It is time to ask, “What is written?” The texts of the Greek OT (LXX for the 70 translators) like the texts of the Hebrew Bible (MT for Massoretic text) prophesy mostly in general not in particular and the core contention of the prophecy is that God will save the world from sin and death, that is, that he will give his human creatures, whom he made in his own image a part in his own immortality. The great theme of the MT is therefore Life and death, like all the serious texts of all times and places. There is only one story, the story of how we humans fell into death and how we shall rise from it again. I have recently been re-reading the story of Gilgamesh from the Akkadian version, which dates from the late third millennium BC, but is earlier even than that. I call it “the first novel,” because it portrays love and the vicissitudes of love, the pride that brings a fall, the death that follows the fall, and the quest to reverse the outcome. Pride, excess, loss, and regret are all there, at the beginning of writing. The prophets of the OT deal with the same substance, life and death, with this great difference from for example Gilgamesh. For them death will be reversed and life will triumph, therefore all the suffering is faced in faith, suffused with hope, and open to love.

For this reason the NT focuses on the prophecies concerning the one who is humiliated and then exalted, made to suffer and then comforted, killed and then restored to life. I quote and paraphrase now at some length from Joel Green and Mark Baker, (Recovering the Scandal of the Cross, 2009). Most of the material comes from the Psalms, especially 24, and Second Isaiah. In the Psalms, the “suffering righteous” “…has enemies that plotted against him, abused him … /divided his clothes, offered him a drink, …/was betrayed by a table intimate, forsaken by his friends, one of whom denies him and follows at a distance, so that he must suffer alone, /is innocent but maintains silence, /experiences anguish and abandonment by God, /anticipates his own vindication and is in fact vindicated at his death and declared to be ‘Son of God’.” So far the Psalms, the most quoted section of the OT in the NT. There is also the figure of the “suffering servant in Isaiah 40-53, and it too played a part in this earliest attempt to come to terms with the murder of the one they believed was God. They identify Jesus as the suffering righteous one of the prophets.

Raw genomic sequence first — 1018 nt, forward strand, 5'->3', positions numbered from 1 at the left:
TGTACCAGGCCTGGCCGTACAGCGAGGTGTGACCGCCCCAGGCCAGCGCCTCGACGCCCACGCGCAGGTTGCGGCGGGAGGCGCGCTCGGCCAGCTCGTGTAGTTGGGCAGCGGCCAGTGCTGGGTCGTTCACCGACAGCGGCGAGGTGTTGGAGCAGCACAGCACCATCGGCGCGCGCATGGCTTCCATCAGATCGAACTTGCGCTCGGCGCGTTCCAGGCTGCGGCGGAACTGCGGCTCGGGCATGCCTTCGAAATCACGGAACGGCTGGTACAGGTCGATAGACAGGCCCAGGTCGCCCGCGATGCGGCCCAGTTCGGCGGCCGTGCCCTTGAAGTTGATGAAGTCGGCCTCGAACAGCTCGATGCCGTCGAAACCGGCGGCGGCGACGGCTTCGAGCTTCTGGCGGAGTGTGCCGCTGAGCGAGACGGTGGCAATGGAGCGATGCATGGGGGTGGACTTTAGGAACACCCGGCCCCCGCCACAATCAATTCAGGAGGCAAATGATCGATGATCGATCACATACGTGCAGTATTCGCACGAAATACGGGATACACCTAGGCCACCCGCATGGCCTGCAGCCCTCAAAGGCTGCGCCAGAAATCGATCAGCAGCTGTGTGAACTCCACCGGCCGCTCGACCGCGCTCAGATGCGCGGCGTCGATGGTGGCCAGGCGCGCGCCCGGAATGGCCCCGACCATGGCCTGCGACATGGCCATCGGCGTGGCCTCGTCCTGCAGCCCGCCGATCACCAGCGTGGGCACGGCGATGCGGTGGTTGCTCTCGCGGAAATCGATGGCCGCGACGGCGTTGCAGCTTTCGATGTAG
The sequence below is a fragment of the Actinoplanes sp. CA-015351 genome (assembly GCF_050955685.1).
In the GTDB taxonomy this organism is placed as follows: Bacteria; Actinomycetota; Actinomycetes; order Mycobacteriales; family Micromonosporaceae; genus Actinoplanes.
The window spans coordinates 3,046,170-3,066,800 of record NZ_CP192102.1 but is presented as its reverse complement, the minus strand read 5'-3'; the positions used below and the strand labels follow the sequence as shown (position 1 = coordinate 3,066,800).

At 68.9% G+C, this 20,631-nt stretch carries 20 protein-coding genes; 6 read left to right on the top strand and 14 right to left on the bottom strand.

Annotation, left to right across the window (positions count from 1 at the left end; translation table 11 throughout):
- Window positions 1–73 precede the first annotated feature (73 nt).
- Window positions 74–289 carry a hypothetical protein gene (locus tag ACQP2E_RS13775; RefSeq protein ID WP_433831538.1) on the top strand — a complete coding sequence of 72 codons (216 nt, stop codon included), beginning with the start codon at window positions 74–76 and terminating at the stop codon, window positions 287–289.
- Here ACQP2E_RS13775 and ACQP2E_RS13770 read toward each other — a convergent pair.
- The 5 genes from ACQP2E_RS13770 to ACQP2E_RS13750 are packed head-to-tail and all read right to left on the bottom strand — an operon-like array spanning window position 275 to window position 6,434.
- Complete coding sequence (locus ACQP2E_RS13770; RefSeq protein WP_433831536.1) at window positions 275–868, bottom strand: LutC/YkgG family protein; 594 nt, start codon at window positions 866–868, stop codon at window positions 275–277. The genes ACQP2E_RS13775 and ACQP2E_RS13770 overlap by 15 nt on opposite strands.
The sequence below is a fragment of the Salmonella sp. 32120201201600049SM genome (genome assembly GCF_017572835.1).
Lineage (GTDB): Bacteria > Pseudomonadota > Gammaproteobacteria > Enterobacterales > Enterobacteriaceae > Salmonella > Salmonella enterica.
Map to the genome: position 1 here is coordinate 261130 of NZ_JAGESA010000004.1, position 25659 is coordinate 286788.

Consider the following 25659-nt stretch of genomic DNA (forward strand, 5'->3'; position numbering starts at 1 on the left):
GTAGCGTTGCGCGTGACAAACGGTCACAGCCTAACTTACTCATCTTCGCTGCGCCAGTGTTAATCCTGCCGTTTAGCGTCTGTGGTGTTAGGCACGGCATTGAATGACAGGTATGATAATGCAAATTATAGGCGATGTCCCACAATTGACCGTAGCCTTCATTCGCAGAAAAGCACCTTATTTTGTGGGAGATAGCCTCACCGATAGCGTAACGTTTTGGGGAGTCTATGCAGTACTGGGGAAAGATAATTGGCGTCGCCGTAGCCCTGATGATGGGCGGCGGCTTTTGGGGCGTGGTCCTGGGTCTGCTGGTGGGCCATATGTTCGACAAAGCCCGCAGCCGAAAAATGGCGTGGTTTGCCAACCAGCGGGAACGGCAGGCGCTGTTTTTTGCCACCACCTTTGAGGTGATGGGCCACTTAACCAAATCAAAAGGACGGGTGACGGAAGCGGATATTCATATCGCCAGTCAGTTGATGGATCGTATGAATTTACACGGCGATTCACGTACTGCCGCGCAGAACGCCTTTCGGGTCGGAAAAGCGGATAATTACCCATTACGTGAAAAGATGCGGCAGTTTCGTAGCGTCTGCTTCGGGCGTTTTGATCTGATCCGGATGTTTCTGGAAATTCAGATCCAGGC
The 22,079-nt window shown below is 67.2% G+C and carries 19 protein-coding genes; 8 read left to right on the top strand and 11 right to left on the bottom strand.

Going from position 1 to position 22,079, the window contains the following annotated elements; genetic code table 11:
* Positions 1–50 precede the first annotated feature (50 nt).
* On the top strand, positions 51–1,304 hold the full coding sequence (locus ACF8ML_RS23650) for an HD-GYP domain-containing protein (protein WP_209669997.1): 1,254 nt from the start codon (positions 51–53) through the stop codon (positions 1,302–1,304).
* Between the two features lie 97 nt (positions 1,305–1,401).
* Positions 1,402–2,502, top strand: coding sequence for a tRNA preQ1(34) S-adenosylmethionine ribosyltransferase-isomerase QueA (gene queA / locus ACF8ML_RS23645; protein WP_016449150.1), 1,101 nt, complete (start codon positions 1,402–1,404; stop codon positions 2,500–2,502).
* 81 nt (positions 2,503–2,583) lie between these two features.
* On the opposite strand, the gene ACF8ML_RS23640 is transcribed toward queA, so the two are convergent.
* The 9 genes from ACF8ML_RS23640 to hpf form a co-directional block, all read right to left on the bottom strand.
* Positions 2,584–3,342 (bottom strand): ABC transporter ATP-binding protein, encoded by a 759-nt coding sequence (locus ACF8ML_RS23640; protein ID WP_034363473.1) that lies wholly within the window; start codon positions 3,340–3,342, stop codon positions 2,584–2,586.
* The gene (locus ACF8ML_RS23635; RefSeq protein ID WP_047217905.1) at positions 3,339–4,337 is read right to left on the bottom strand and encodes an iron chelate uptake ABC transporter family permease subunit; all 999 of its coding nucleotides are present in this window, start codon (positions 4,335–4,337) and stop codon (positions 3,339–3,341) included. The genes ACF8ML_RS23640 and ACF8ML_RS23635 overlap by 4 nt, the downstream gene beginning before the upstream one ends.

This means that our faith in Jesus crucified is deeply rooted in the revelation to Israel that goes back to the beginning of time. It means that our faith is embedded in the faith of Israel and that we are a form of Judaism, the followers of the final Jewish prophet, of the one who not merely speaks the word of God but is the word of God become flesh for our salvation. The prophetic word became the messianic deed and gives us the Holy Spirit who is Life and Truth. The prophetic word affirms not only the resurrection but also the cross, the resurrected one is the crucified one and he comes again still bearing the signs of his torture, his glorified wounds. The resurrected crucified is the way God fore-ordained to rectify the mistakes of pride, to heal the wounds of violent desire and to make of His creation no longer a dismal failure but a grand success.